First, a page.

Abstract

A restoration project was initiated in 2007 to convert a forested section of Crowders Mountain State Park in North Carolina to a prairie ecosystem using primarily local seed material. All vascular species were identified during 4 growing seasons (2008–2011) and species richness, diversity, evenness, and guild structure were assessed. Prairie quality and community structure of the restored site were compared with 2 remnant prairie sites. Seventy-nine species were documented in the restored prairie with 66 (83%) of those being species associated with other Carolina prairie communities. Big bluestem (Andropogon gerardii Vitman [Poaceae]) and velvet witch grass (Dichanthelium scoparium (Lamarck) Gould [Poaceae]) had the highest cover values, while blackberry (Rubus argutus Link [Rosaceae]) and velvet witch grass had the highest frequency for the restored prairie. Species richness, diversity, and evenness were higher or not significantly different for the restored prairie compared with the 2 remnant sites. The woody, C3 grasses, and legume guilds for the restored prairie also had species richness levels that were higher or not significantly different from the remnant sites. In addition, percent cover for the woody, C3 grasses, and legume guilds for the restored prairie were higher or not significantly different from the remnant sites. The results of this study indicate that the restoration of a Piedmont prairie at Crowders Mountain State Park has been successful in its early establishment period.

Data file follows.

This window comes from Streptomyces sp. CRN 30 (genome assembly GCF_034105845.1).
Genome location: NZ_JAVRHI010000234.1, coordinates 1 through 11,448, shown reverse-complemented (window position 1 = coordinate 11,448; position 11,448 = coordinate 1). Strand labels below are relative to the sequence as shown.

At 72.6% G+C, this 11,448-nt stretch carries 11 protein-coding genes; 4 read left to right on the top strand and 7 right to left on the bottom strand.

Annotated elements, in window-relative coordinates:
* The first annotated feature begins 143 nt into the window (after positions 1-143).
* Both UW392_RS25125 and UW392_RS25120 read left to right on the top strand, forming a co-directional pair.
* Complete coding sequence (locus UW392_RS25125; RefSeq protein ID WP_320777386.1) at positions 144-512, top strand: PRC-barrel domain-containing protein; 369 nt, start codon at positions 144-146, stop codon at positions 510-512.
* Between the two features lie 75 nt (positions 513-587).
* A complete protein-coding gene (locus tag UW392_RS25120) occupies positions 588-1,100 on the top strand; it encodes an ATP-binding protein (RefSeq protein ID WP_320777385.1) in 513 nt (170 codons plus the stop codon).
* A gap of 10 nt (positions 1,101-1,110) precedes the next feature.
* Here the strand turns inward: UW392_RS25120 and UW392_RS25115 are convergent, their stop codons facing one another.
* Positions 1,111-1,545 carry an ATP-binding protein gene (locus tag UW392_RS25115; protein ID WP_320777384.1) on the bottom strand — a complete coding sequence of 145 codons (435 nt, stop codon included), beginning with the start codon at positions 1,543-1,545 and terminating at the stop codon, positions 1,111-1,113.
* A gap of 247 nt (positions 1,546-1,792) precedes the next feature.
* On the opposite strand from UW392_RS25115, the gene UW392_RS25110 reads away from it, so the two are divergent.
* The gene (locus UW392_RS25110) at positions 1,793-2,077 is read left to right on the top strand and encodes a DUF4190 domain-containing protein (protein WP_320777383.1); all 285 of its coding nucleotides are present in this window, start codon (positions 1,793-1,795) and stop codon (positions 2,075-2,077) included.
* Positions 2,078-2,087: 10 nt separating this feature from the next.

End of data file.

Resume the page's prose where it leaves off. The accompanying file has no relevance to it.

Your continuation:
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Additional Information

ISSN
1548-4785
Print ISSN
1522-8339
Pages
pp. 101-113
Launched on MUSE
2013-08-29
Open Access
No
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